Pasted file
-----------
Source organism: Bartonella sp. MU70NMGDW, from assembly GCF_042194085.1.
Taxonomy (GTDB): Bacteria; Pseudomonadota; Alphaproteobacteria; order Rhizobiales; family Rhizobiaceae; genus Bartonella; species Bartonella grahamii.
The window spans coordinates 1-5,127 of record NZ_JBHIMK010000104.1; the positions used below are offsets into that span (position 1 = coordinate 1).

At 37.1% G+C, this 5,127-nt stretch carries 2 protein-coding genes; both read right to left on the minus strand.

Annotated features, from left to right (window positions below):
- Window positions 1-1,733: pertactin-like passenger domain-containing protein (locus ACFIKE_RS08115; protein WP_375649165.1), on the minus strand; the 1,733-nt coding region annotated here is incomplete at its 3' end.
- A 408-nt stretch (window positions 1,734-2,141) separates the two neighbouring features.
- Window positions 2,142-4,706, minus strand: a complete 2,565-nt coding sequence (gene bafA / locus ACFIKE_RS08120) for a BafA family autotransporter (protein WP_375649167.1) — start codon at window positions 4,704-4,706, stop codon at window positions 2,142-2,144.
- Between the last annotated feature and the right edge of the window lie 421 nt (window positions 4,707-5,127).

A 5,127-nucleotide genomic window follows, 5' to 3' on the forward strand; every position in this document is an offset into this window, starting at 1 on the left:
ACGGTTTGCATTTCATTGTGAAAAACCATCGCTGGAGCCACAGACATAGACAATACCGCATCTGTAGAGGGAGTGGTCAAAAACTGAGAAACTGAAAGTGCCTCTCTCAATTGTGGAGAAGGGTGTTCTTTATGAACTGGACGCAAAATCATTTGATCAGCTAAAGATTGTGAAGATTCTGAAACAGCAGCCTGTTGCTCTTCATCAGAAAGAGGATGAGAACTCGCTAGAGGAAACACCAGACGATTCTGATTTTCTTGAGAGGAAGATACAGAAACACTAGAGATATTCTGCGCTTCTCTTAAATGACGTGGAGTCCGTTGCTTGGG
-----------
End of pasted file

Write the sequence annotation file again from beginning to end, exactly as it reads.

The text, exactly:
Source organism: Bartonella sp. MU70NMGDW, from assembly GCF_042194085.1.
Taxonomy (GTDB): Bacteria; Pseudomonadota; Alphaproteobacteria; order Rhizobiales; family Rhizobiaceae; genus Bartonella; species Bartonella grahamii.
The window spans coordinates 1-5,127 of record NZ_JBHIMK010000104.1; the positions used below are offsets into that span (position 1 = coordinate 1).

At 37.1% G+C, this 5,127-nt stretch carries 2 protein-coding genes; both read right to left on the minus strand.

Annotated features, from left to right (window positions below):
- Window positions 1-1,733: pertactin-like passenger domain-containing protein (locus ACFIKE_RS08115; protein WP_375649165.1), on the minus strand; the 1,733-nt coding region annotated here is incomplete at its 3' end.
- A 408-nt stretch (window positions 1,734-2,141) separates the two neighbouring features.
- Window positions 2,142-4,706, minus strand: a complete 2,565-nt coding sequence (gene bafA / locus ACFIKE_RS08120) for a BafA family autotransporter (protein WP_375649167.1) — start codon at window positions 4,704-4,706, stop codon at window positions 2,142-2,144.
- Between the last annotated feature and the right edge of the window lie 421 nt (window positions 4,707-5,127).

A 5,127-nucleotide genomic window follows, 5' to 3' on the forward strand; every position in this document is an offset into this window, starting at 1 on the left:
ACGGTTTGCATTTCATTGTGAAAAACCATCGCTGGAGCCACAGACATAGACAATACCGCATCTGTAGAGGGAGTGGTCAAAAACTGAGAAACTGAAAGTGCCTCTCTCAATTGTGGAGAAGGGTGTTCTTTATGAACTGGACGCAAAATCATTTGATCAGCTAAAGATTGTGAAGATTCTGAAACAGCAGCCTGTTGCTCTTCATCAGAAAGAGGATGAGAACTCGCTAGAGGAAACACCAGACGATTCTGATTTTCTTGAGAGGAAGATACAGAAACACTAGAGATATTCTGCGCTTCTCTTAAATGACGTGGAGTCCGTTGCTTGGG